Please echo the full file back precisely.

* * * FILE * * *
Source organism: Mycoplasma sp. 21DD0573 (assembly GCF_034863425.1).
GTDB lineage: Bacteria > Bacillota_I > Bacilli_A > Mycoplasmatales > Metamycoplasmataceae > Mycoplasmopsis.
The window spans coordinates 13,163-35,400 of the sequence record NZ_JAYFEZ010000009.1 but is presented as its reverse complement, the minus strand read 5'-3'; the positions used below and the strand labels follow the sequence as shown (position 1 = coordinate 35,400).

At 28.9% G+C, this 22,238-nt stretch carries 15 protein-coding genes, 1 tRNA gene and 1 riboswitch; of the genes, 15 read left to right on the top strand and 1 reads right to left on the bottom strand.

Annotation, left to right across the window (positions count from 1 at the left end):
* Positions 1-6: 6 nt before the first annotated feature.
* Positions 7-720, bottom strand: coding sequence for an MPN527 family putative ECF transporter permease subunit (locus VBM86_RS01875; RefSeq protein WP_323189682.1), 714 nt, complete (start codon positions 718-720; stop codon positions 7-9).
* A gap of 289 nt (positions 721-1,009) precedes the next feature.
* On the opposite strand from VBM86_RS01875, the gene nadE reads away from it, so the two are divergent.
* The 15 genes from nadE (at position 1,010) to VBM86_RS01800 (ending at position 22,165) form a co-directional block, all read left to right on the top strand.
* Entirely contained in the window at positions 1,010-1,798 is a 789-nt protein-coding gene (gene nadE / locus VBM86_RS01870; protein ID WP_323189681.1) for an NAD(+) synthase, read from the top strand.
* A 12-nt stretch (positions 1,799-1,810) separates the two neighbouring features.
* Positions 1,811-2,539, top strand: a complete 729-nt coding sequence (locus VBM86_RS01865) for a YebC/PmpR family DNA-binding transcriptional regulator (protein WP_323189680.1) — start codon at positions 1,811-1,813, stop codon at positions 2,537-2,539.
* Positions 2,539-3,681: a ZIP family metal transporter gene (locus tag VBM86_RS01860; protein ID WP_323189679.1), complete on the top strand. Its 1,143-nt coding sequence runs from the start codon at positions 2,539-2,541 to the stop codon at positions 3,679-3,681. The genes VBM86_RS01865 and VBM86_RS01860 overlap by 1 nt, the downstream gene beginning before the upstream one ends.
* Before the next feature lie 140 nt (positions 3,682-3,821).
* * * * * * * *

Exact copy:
Source organism: Mycoplasma sp. 21DD0573 (assembly GCF_034863425.1).
GTDB lineage: Bacteria > Bacillota_I > Bacilli_A > Mycoplasmatales > Metamycoplasmataceae > Mycoplasmopsis.
The window spans coordinates 13,163-35,400 of the sequence record NZ_JAYFEZ010000009.1 but is presented as its reverse complement, the minus strand read 5'-3'; the positions used below and the strand labels follow the sequence as shown (position 1 = coordinate 35,400).

At 28.9% G+C, this 22,238-nt stretch carries 15 protein-coding genes, 1 tRNA gene and 1 riboswitch; of the genes, 15 read left to right on the top strand and 1 reads right to left on the bottom strand.

Annotation, left to right across the window (positions count from 1 at the left end):
* Positions 1-6: 6 nt before the first annotated feature.
* Positions 7-720, bottom strand: coding sequence for an MPN527 family putative ECF transporter permease subunit (locus VBM86_RS01875; RefSeq protein WP_323189682.1), 714 nt, complete (start codon positions 718-720; stop codon positions 7-9).
* A gap of 289 nt (positions 721-1,009) precedes the next feature.
* On the opposite strand from VBM86_RS01875, the gene nadE reads away from it, so the two are divergent.
* The 15 genes from nadE (at position 1,010) to VBM86_RS01800 (ending at position 22,165) form a co-directional block, all read left to right on the top strand.
* Entirely contained in the window at positions 1,010-1,798 is a 789-nt protein-coding gene (gene nadE / locus VBM86_RS01870; protein ID WP_323189681.1) for an NAD(+) synthase, read from the top strand.
* A 12-nt stretch (positions 1,799-1,810) separates the two neighbouring features.
* Positions 1,811-2,539, top strand: a complete 729-nt coding sequence (locus VBM86_RS01865) for a YebC/PmpR family DNA-binding transcriptional regulator (protein WP_323189680.1) — start codon at positions 1,811-1,813, stop codon at positions 2,537-2,539.
* Positions 2,539-3,681: a ZIP family metal transporter gene (locus tag VBM86_RS01860; protein ID WP_323189679.1), complete on the top strand. Its 1,143-nt coding sequence runs from the start codon at positions 2,539-2,541 to the stop codon at positions 3,679-3,681. The genes VBM86_RS01865 and VBM86_RS01860 overlap by 1 nt, the downstream gene beginning before the upstream one ends.
* Before the next feature lie 140 nt (positions 3,682-3,821).